Researchers at MIT and Texas Instruments have developed a low power technique for making integrated circuits that are up to ten times more energy-efficient than those on the market today.
The team recently demonstrated their methodology by developing a low power version of TI’s MSP430, a widely used microcontroller.
The key to the design was to find ways of making the circuits on the chip work at a voltage level much lower than usual, said MIT Prof Anantha Chandrakasan. While most current chips operate at around 1V, the new design works at 0.3V.
Reducing the operating voltage, however, is not as simple as it might sound, because existing ICs have been optimised for many years to operate at the higher standard voltage level. ‘Memory and logic circuits have to be redesigned to operate at very low power supply voltages,’ Chandrakasan said.
One key to the new design, he said, was to build a DC-to-DC converter – which reduces the voltage to the lower level – right onto the same chip, which is more efficient than having the converter as a separate component. The redesigned memory and logic, along with the DC-to-DC converter, are all integrated to realise a complete system-on-a-chip solution.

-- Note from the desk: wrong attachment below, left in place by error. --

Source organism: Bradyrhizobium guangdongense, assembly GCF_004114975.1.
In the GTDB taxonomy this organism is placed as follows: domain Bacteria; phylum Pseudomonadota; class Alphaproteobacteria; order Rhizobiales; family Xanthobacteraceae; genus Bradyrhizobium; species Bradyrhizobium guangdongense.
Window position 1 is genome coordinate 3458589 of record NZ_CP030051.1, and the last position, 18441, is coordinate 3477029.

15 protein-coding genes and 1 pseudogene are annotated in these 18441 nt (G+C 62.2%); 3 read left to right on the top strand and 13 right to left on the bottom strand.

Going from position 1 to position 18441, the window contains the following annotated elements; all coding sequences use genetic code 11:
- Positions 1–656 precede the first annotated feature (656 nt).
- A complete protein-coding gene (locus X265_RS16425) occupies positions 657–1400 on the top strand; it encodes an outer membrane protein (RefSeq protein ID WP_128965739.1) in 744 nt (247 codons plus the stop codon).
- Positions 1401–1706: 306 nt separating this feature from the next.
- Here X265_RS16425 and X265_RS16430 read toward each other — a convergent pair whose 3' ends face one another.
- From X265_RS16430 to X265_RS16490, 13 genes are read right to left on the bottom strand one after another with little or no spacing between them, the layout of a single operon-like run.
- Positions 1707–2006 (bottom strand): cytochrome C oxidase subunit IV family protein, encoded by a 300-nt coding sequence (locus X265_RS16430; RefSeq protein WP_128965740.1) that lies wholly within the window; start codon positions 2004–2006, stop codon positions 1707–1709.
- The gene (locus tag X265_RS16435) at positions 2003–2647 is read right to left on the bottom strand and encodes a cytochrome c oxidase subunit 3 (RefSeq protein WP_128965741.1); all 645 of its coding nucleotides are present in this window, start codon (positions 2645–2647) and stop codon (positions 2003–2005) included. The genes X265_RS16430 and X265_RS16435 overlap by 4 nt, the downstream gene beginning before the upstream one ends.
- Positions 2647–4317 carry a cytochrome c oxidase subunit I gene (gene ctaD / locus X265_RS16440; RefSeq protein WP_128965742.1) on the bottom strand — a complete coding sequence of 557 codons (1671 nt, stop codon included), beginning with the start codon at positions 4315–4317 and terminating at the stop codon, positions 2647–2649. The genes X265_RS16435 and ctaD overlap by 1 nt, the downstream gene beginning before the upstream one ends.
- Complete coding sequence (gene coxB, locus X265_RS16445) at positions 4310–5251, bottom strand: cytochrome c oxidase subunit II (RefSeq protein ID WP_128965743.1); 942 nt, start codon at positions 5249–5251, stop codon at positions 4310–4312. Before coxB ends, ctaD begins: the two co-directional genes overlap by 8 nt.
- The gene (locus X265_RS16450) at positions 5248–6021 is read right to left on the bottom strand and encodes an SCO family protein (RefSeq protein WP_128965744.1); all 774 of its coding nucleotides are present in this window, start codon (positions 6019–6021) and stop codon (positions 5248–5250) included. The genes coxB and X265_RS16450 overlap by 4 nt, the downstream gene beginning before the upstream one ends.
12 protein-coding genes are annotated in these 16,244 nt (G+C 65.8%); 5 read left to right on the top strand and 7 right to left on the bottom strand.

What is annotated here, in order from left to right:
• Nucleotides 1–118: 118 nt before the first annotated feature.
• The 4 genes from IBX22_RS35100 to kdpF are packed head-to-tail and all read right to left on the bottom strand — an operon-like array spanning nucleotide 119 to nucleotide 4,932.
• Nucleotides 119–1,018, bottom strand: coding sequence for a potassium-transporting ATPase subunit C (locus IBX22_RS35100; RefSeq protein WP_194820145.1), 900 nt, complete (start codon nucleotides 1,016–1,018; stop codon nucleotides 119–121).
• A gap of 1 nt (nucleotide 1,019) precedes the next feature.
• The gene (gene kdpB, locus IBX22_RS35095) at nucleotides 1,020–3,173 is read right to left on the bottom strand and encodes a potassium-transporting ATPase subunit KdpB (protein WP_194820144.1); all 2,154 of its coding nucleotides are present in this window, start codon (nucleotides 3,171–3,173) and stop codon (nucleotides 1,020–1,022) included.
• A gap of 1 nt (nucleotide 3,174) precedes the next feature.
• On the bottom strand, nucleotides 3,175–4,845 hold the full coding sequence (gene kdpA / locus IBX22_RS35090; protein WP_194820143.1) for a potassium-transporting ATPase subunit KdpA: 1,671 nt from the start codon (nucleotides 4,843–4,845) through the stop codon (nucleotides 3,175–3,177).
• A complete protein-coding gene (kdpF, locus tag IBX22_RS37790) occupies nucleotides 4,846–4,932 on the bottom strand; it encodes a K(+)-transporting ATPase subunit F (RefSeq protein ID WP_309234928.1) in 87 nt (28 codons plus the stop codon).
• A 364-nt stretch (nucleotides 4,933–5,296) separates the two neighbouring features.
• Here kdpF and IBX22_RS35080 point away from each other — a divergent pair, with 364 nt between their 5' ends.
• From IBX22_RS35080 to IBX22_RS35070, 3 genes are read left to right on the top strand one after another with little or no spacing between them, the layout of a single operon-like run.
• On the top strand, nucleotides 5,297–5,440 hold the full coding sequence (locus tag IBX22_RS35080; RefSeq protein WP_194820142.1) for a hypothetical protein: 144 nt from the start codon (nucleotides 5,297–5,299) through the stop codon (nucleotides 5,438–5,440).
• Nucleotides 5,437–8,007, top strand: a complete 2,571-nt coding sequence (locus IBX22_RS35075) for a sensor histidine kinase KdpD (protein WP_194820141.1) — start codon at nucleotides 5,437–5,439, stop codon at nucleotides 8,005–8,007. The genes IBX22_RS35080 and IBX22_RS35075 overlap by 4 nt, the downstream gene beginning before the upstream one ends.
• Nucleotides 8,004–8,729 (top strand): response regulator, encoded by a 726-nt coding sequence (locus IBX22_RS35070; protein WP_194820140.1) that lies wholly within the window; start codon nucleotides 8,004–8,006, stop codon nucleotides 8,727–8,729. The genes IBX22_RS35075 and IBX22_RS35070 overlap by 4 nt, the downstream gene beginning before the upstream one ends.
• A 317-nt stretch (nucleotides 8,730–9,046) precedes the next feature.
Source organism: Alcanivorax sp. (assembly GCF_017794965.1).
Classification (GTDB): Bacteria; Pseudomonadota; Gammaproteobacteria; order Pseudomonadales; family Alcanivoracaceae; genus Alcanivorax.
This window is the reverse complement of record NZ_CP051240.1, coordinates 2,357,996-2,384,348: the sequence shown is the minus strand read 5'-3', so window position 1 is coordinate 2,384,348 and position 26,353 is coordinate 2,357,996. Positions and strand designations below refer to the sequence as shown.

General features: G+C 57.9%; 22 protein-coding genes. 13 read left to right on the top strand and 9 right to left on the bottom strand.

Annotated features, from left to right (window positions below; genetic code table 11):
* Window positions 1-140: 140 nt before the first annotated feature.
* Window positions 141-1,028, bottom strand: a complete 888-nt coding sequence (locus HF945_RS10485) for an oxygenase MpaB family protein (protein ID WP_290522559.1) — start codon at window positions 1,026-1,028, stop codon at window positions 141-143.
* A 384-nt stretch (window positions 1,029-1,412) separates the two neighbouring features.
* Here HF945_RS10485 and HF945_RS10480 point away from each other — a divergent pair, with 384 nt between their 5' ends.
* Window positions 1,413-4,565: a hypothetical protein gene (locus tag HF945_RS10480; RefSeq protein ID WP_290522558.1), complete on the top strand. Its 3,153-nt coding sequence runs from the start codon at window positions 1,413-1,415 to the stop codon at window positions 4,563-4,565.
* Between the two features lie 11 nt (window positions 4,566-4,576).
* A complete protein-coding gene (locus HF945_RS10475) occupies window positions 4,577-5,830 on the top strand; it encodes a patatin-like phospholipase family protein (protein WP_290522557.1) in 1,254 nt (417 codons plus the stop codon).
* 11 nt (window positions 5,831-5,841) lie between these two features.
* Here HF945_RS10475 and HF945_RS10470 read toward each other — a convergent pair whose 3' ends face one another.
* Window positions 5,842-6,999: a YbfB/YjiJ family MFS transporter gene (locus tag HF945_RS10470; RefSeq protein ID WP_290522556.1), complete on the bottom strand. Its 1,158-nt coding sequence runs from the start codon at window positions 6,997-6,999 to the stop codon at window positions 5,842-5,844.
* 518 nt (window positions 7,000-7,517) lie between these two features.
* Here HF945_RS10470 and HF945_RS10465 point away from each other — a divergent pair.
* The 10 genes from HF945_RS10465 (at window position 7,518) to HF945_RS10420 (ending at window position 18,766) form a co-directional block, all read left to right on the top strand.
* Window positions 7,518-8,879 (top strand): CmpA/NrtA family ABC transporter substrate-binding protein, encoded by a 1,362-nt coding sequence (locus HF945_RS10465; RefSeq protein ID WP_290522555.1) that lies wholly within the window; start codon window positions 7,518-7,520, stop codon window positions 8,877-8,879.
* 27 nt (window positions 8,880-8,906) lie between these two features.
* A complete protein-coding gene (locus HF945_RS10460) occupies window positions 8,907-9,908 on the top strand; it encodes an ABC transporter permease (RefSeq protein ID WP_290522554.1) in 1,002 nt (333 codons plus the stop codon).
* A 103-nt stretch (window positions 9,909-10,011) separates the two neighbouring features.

One of the biggest problems the team had to overcome was the variability that occurs in typical chip manufacturing. At lower voltage levels, variations and imperfections in the silicon chip become more problematic. ‘Designing the chip to minimise its vulnerability to such variations is a big part of our strategy,’ Chandrakasan said.
So far the new chip is a proof of concept. Commercial applications could become available in five years in a number of exciting areas, Chandrakasan said.
In some applications, such as implantable medical devices, the goal is to make the power requirements so low that they could be powered by ‘ambient energy,’ Chandrakasan said – using the body’s own heat or movement to provide all the needed power. In addition, the technology could be suitable for body area networks or wirelessly-enabled body sensor networks.
The research was funded in part by a grant from the US Defense Advanced Research Projects Agency.